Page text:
Thursday, 1 September 2011

vegetable curry with coconut cream

Back to school demands easy teas and this curry fits the bill pretty well. I'd love to say that the vegetables came out of the garden but, sadly, the supermarket could provide where we could not. This curry is deliciously light and fresh. Youngest boy said that it smelt 'lush' whilst middle boy merely stated that the nan bread made up for the lack of chicken. Suffice to say that neither cleaned the plate but what can one expect.

Monday, 29 August 2011

peppered steak with stir-fried spring greens

Adam Ant still has an abundance of charm and talent. To watch and listen to Stand and Deliver (see on you tube)
Perhaps this dish should be dedicated to the artful ant. In truth, it's a tenuous link - we were hungry and this is the best the cupboard could offer. It has nothing to do with said singer!
When the waves have been pretty good fun, the evening meal shouldn't take forever to prepare.

served 5 (3 large plates, 2 smaller)

  • 720g rump steak (half price justifies the amount)
  • 1 head of spring greens (other cabbage, savoy maybe, would be just as good), thinly sliced
  • 2 carrots, thinly sliced
  • 1 clove of garlic, even more thinly sliced
  • sunflower oil
  • glug of dry sherry
  • splash of soy sauce (probably light but I prefer dark)
  • freshly ground black pepper and sea salt
  • 1 birdseye chilli (youngest boy would omit this late entry), chopped
  1. the steak needs to be oiled and peppered liberally and salted before griddling to taste
  2. stirfry the carrots over a really high heat, in a little oil, then add the cabbage, then the garlic
  3. add the sherry and then the soy sauce to taste
  1. the steak has been cooked and briefly rested before slicing it reasonably thinly
  2. sprinkle the chilli over the steak before serving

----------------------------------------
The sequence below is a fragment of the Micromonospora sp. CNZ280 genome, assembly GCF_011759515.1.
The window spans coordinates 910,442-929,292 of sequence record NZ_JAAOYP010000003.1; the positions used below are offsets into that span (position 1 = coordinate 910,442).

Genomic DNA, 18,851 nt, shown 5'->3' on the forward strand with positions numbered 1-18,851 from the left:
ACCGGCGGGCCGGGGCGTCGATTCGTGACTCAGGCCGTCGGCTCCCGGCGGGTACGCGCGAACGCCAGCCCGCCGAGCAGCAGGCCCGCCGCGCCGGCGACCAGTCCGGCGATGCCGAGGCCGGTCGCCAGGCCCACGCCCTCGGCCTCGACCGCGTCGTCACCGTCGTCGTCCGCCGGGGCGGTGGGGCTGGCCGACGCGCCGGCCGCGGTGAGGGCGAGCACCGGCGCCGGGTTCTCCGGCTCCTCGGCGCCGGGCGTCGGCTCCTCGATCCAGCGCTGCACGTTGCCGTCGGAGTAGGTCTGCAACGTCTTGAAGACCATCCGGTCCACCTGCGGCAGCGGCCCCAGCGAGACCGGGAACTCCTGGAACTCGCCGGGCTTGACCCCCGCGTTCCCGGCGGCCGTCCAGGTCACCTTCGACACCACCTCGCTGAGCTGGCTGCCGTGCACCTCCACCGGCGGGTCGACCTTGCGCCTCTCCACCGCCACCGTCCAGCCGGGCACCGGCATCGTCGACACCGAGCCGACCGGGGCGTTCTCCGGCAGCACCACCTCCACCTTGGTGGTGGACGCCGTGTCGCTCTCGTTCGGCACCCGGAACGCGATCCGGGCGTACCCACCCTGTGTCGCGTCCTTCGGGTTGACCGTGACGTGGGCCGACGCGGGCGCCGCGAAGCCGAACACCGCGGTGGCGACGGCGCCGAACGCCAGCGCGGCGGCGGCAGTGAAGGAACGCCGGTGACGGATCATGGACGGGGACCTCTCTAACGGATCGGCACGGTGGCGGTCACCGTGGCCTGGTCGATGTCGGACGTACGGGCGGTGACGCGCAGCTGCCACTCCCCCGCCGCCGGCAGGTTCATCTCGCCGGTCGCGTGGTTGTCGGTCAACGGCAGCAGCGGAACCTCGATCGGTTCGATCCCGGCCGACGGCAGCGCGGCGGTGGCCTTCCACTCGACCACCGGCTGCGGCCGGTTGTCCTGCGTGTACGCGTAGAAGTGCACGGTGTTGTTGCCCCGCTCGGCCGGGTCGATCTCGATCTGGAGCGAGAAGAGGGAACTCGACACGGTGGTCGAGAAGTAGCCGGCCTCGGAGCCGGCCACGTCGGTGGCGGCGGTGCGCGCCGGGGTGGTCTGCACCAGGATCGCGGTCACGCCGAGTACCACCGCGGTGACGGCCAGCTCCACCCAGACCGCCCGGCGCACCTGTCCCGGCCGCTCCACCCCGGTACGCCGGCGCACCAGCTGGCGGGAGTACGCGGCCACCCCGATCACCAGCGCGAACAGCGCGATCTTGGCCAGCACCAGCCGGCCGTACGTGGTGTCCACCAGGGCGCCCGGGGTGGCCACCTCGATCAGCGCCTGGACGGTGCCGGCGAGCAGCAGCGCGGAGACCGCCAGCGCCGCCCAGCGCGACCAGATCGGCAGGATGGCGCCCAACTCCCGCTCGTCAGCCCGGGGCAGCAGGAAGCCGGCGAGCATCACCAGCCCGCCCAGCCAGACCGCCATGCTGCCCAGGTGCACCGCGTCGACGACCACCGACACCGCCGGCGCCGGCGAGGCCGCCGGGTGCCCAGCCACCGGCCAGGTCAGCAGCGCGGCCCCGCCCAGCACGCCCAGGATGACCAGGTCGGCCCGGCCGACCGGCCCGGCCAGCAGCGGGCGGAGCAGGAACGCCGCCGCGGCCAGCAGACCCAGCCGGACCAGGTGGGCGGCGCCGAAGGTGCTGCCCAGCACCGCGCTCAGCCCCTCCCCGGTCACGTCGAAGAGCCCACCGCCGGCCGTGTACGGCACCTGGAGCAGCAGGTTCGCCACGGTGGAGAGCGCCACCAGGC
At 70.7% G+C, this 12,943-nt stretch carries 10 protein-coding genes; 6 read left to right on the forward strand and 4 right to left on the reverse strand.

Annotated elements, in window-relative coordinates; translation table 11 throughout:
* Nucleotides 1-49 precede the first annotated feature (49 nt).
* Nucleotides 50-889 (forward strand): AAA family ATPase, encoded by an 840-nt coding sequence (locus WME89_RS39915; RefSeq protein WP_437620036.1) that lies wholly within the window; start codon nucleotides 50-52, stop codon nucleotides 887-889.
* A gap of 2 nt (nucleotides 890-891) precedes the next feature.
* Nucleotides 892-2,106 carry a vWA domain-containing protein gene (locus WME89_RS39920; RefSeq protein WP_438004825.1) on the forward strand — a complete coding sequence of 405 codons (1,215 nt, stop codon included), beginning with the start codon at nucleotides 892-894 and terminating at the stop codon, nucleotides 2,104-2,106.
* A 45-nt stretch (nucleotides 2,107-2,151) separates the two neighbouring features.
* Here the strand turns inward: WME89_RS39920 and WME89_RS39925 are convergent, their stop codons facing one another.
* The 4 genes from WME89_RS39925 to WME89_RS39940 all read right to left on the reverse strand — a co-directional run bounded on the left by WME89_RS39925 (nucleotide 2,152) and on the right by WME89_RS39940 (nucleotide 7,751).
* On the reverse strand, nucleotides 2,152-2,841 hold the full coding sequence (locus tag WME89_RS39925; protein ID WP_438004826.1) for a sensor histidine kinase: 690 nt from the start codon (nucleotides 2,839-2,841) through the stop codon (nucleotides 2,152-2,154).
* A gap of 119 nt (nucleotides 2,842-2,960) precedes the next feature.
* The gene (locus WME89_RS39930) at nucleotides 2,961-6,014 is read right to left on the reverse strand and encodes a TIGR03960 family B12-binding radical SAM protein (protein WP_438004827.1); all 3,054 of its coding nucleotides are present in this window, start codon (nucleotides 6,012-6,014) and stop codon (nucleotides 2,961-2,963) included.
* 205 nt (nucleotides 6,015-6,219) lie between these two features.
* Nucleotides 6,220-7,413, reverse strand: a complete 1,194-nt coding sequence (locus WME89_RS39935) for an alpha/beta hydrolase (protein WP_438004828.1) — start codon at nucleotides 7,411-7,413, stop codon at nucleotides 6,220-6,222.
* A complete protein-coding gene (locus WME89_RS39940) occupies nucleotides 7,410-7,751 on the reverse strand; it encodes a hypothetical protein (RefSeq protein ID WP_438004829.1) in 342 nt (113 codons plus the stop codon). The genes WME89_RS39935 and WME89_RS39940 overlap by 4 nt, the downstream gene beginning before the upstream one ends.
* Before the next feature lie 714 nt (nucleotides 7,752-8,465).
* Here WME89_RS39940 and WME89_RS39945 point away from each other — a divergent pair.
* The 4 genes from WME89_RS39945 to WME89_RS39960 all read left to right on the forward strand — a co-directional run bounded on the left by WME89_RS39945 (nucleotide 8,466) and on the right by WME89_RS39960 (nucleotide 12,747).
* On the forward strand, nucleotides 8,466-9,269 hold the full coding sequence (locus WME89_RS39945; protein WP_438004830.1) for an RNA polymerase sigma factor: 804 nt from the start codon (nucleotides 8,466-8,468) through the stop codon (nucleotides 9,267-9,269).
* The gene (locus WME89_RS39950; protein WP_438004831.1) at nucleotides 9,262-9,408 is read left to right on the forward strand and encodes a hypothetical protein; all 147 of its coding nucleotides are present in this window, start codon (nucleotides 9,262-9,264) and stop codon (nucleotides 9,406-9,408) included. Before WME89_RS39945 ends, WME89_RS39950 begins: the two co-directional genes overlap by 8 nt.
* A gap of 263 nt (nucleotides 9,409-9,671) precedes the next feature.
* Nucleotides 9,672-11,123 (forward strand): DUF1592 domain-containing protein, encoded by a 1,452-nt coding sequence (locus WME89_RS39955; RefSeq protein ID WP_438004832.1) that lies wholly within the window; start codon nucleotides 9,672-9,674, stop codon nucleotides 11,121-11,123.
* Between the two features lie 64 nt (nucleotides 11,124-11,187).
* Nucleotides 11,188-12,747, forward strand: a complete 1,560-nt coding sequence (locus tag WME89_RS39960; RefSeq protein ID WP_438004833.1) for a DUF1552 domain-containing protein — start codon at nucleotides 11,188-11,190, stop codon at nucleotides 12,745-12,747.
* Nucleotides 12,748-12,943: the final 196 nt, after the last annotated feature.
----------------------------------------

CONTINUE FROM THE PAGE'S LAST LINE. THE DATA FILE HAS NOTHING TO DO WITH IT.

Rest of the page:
3. (if it was in the cupboard I would have...) drizzle with a little sesame oil
We ate with copious amounts of boiled rice.

the forgotten courgettes

Itrained for a couple of days so nobody picked the courgettes - now we have marrows! Expect no recipes for stuffed marrow.

Sunday, 28 August 2011

absolutely perfect yorkshire puddings

Sunday mornings can present something of a problem with the day's meal times - up too late and breakfast slowly meanders ever close to lunch, knocking tea (dinner for some) further into the evening - shifting bed time for youngest boy into 'wobbly' time. Get up too early and Sunday will be broken. Miss breakfast and tempers are short. It is tricky. A chicken sits at the bottom of the fridge, ready to roast but I am thinking about the Yorkshire puddings. Perfect Yorkshire puds - fit to be eaten as starter, main and dessert.
On a different note - we'll be seeing Adam Ant tonight, now well into his 50s. Let's hope he can remember the words to Stand and Deliver.

makes 12 individual yorkshires or one large one
  • 4 oz plain flour
  • a pinch of salt
  • 2 large eggs
  • 1/2 pint of milk
  • sunflower oil
  1. crack the eggs into the flour and salt, in a basin, and beat with a fork
  2. when the batter is reasonably smooth add the milk slowly beating all the time
  3. when the fork looks fairly clean, switch to a balloon whisk and whisk briskly
  4. set aside for half an hour or so
  5. add a dessert spoon of oil to each 'cup' in a muffin tin and heat in a very hot oven until smoking hot
  6. give the batter another whisk
  7. use a ladle to fill each 'cup' about half way with batter - basically sharing the mixture between 12 puddings (alternatively add oil to a large tin and pour all the mixture in when hot)
  8. cook for about 20 minutes trying to resist the urge to open the oven door to check
  9. use a bunt knife to twist the finished puddings out and drain on a wire rack